I acquired this bottle directly from the tasting room for this podcast in November of 2018. Megan joins us again for this episode.  Interestingly; she didn’t like this wine while I found it completely fascinating… but you’ll hear more about that.

Delaware Wine
The 2017 Delaware from Pizzadili Winery is our introduction to the state of Delaware wine. This wine underwent extensive skin maceration prior to fermentation… so I’m calling it a skin-contact white wine.

Episode 23: Rhode Island

The smallest state in the US, as it turns out, has a wine industry that rivals some of the biggest states.  Rhode Island is about the same size as the Greater Phoenix metropolitan area but has almost three times as many wineries as the capital of Arizona!  With 13 licensed and bonded wineries, the state (okay, technically Commonwealth) of Rhode Island has one of the most vibrant winery scenes in New England.

The history of wine in Rhode Island begins in 1663 when KingCharles II of England specifically included wine production among the land uses approved in the royal charter which established Rhode Island as a British colony.  As in so many other parts of the United States, the nascent wine industry in the region was wiped out by Prohibition in the early 20th century.  The industry picked up again in 1975 with the opening of Carolyn’s Sakonnet Vineyard, located near Little Compton.  Half of Rhode Island lies within the Southeastern New England AVA, and most of the wineries found in the state are found in this region, with few exceptions. (Key among these exceptions is Verde Vineyards, which we will hopefully meet in a later episode in season 2 of this podcast.)

The wine we’ve chosen to look at for our first look at Rhode Island viticulture is the NV Gemini Red from Newport Vineyards, which is a blend of 50% Merlot, with varying percentages of Landot Noir (a French-American Hybrid), Pinot Noir, and Cabernet Franc.  This bottle was acquired by yours truly on the same trip I acquired the 2014 Cinco Cães for our Massachusetts episode. That episode also happened to be our introduction to the Southeastern New England AVA–in this episode, however, Gary and I focus a bit more on the nature and purpose of wine blends.

Cabernet Franc Count: 5

rhode island
The Gemini Red from Newport Vineyards is our introduction to Rhode Island wines.

Episode 16: Vermont

Vermont is the focus of our 16th episode here at the Make America Grape Again podcast.  Barely more than a stub of a Wikipedia page, Vermont so far has only seven wineries, and a very recent beginning, with the first commercial vineyard there being only since 1997.  But boy howdy, have they been running to catch up with the rest; the wine we selected for the first episode examining the viticultural industry in this state has absolutely blown me away.  It is not every day that I meet a wine that can single-handedly make me doubt my commitment to Arizona viticulture, but the 2017 Tectonic from Iapetus Wine (a label from Shelburne Vineyard) has done just that.

The 2017 Tectonic is our vintage introduction to a number of new wine concepts, as well as a continuation of some themes we explored in our last episode about Wisconsin wine. This vintage is an all-natural, skin-contact wine made from a grape called La Crescent.  We touched upon natural wines a little bit in our first California episode; to explore the idea further, these wines can be roughly defined (since there is no official legal definition as of yet) as wines that are farmed as organically as possible, and are made/transformed without adding or removing anything while in the cellar.  The idea is that these wines are fermented using the natural yeast growing on the grape, without any additives or processing aids, and that intervention in the fermentation is kept to a minimum. These wines are not fined, nor filtered, and it can be argued that the result is a wine that is “alive”–still full of naturally occurring microbiology and the truest expression of the terroir of a region possible.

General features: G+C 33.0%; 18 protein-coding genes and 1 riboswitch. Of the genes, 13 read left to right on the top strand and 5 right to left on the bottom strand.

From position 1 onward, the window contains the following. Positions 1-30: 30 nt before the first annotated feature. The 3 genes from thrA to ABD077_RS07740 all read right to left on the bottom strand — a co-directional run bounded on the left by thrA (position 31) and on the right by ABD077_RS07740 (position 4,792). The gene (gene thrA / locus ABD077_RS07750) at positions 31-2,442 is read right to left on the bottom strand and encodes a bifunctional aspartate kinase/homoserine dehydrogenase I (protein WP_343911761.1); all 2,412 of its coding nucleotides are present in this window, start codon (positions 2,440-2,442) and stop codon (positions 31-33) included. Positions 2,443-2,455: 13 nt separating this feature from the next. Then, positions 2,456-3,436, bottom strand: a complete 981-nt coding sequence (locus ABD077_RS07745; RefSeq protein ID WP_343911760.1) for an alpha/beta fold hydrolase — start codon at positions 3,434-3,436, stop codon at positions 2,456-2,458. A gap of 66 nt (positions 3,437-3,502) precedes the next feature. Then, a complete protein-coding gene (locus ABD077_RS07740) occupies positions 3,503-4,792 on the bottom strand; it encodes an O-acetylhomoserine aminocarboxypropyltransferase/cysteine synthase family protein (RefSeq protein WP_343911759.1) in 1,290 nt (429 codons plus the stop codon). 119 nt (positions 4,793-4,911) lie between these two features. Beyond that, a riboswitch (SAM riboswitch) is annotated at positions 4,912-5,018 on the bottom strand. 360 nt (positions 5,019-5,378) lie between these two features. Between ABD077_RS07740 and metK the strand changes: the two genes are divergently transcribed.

Like the Seyval Blanc we examined in our last episode, La Crescent is a complex American hybrid varietal, and one which is very recent; only developed by the University of Minnesota and released in 2002.  The genetics for this grape look like something out of a Habsburg family tree: with ancestry including Vitis viniferaripariarupestrislabrusca and aestivalis. Saint-Pepin, and a Muscat of Hamburg crossing feature among this grape’s progenitors. (I really wish I still had the genetics diagram I referenced when recording this wine–I lost it somewhere. Alas.)  Also like Seyval Blanc, this grape is a white wine varietal; to make a Skin-contact wine such as the 2017 Tectonic (also known as Amber wines or Orange wines),  the grape skins are not removed from the must, (unlike in as in typical white wine production) and instead remain in contact with the juice for days or even months. As in red wines, these skins provide pigments and tannins to the resulting vintage. This is actually a very ancient style of wine, dating back at an absolute minimum of about 6,000 years in the Caucasus Mountains.

That, in my mind, is one of the coolest things about the 2017 Iapetus: it is made from an ancient style of production for one of the newest-developed grape varietals out there.  I look forward to hopefully trying more wines from this label: Ethan Joseph is doing some pretty cool stuff up there in Vermont.

While I first encountered this wine via a #winestudio event on Twitter, this bottle was provided to me through the kindness of Elizabeth Krecker who purchased this wine for me directly from the vineyard when she visited New England earlier this year.

Vermont episode 1
The 2017 Tectonic from Iapetus wine is, without a doubt, my favorite wine of this podcast so far. There, I said it.